Pre-Raphaelite Sisters

Meet the women painted over by history

These women actively helped form the Pre-Raphaelite movement as we know it. It is time to acknowledge their agency and explore their contributions.

Dr Jan Marsh, Curator

The male artists of the 19th-century movement are collectively known as the Pre-Raphaelite Brotherhood. But what about the sisters? Elizabeth Siddal, Evelyn de Morgan, Effie Gray, Joanna Wells – some have made it into the art history books, but the stories of others remain largely untold. For the first time ever, this major Pre-Raphaelite exhibition celebrates the roles of twelve women behind the portraits.

Looking back at Pre-Raphaelite London

In 1848, the young British artists of the Pre-Raphaelite Brotherhood sparked a revolution in the art world. Striking out against what they viewed as the stuffy artifice of the Royal Academy, three students – Dante Gabriel Rossetti, William Holman Hunt and John Everett Millais – started a secret society. It was a society that took inspiration from 15th-century Italian art and the theories of John Ruskin to create direct, detailed and naturalistic paintings.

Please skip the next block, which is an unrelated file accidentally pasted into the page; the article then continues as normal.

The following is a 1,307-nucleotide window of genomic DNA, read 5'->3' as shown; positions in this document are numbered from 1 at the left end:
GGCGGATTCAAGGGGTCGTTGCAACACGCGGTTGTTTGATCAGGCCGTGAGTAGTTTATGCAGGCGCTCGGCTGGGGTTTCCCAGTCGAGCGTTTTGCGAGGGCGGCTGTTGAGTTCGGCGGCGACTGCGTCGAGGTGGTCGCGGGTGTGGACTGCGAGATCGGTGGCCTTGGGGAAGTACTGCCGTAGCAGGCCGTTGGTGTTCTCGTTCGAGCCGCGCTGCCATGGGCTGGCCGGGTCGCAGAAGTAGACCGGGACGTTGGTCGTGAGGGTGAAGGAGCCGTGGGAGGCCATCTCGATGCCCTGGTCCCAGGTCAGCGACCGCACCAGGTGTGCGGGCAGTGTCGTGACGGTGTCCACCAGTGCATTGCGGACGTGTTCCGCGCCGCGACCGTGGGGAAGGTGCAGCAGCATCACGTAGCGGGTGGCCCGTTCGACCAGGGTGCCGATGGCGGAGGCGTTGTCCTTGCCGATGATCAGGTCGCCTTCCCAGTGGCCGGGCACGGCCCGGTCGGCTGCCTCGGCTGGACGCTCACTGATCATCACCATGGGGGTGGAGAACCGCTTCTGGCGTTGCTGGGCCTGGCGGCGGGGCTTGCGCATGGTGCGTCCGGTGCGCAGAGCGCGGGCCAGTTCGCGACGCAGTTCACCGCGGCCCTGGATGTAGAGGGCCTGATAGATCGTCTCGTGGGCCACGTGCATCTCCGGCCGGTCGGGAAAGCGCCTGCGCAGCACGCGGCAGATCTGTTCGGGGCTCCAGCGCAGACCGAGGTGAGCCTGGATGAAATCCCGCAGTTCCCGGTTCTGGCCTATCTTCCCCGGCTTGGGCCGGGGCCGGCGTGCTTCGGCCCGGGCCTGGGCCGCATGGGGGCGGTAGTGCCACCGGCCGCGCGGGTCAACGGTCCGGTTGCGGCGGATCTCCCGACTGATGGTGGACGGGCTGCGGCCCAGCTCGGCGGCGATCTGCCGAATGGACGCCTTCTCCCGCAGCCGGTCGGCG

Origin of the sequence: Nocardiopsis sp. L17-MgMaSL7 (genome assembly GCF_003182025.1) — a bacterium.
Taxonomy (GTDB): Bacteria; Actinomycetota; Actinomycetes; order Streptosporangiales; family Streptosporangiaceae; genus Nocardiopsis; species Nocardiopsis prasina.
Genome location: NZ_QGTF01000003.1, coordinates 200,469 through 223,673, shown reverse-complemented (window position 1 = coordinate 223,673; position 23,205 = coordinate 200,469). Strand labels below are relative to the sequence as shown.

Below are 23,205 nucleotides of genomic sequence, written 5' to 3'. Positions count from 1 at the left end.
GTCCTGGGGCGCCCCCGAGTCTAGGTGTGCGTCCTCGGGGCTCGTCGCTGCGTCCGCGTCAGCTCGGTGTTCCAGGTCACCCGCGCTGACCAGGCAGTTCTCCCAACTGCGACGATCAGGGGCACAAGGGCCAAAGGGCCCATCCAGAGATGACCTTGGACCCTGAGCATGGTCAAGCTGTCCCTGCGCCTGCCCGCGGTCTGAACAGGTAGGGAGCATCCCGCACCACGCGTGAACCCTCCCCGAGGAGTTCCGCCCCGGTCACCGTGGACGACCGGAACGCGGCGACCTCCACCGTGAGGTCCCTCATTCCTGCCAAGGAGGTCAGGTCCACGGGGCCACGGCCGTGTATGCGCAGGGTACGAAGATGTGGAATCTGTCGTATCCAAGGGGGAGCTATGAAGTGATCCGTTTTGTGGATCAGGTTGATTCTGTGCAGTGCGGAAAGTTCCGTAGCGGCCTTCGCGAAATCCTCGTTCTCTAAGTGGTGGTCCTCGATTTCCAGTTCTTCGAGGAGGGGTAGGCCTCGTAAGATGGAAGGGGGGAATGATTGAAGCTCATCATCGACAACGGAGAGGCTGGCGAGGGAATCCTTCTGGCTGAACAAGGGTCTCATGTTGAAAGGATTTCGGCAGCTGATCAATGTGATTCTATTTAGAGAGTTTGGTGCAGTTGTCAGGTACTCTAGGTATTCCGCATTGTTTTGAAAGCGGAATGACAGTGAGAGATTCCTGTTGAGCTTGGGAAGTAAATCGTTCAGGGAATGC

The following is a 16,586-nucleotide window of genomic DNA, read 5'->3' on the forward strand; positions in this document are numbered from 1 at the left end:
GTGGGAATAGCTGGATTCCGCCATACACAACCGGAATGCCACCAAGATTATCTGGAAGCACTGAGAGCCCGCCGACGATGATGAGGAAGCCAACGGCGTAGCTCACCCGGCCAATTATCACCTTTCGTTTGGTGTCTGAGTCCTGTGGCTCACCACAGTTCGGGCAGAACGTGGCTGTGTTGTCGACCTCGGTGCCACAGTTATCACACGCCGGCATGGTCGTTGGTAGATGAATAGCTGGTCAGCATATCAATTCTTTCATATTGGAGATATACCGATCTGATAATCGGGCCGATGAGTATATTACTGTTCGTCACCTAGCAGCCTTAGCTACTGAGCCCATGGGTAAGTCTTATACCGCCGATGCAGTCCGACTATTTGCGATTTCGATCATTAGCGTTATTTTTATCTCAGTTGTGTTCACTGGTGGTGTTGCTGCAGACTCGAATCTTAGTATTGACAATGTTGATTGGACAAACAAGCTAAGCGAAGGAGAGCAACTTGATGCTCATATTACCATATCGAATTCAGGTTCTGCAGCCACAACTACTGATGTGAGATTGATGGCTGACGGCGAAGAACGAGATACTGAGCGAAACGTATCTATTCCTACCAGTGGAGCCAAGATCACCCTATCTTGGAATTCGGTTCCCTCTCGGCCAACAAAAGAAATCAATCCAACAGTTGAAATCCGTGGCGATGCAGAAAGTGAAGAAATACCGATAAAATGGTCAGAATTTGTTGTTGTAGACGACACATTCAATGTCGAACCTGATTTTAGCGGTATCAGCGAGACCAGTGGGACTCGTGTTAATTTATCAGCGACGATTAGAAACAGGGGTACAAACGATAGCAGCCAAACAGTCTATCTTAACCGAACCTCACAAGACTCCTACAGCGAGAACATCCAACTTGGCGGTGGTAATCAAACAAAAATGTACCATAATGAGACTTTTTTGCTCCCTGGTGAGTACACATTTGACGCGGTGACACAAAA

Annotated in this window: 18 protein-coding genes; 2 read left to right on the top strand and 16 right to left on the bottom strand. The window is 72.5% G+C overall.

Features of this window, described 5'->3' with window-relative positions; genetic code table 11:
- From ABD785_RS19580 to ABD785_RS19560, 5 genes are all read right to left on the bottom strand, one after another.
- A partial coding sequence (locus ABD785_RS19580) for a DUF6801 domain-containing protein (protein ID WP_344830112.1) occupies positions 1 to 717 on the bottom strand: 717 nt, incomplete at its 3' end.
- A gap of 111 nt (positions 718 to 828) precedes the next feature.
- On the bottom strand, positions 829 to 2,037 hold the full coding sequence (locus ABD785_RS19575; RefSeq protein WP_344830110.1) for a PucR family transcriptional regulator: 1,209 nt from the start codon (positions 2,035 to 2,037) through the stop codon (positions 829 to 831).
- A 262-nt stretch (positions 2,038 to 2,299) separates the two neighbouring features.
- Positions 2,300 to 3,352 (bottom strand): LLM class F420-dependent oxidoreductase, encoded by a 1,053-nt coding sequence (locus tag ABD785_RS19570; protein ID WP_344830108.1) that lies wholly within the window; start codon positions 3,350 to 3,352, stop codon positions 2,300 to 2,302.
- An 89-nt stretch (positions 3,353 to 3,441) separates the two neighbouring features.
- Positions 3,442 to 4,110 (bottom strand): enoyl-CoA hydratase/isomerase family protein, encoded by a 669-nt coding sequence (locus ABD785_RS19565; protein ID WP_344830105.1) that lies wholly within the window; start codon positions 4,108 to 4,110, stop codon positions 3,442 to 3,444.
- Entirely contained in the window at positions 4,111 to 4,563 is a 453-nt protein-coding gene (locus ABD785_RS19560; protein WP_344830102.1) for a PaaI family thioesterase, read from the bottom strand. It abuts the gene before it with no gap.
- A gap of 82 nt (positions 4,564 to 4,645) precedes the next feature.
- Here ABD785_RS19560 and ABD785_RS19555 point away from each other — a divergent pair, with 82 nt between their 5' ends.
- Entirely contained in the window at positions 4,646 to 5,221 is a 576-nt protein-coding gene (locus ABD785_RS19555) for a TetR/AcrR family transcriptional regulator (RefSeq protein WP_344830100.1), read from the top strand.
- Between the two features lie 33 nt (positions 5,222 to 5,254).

Many famous Pre-Raphaelite painters are known for featuring strikingly beautiful women in their work. The female names associated with the movement conjure images of models, wives and sisters. Taking twelve women out of these traditional boxes and reframing them as artists, makers, partners and poets, this Pre-Raphaelite exhibition reveals the active women behind the passive labels.

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17 October 2019 - 26 January 2020


National Portrait Gallery
St Martin’s Place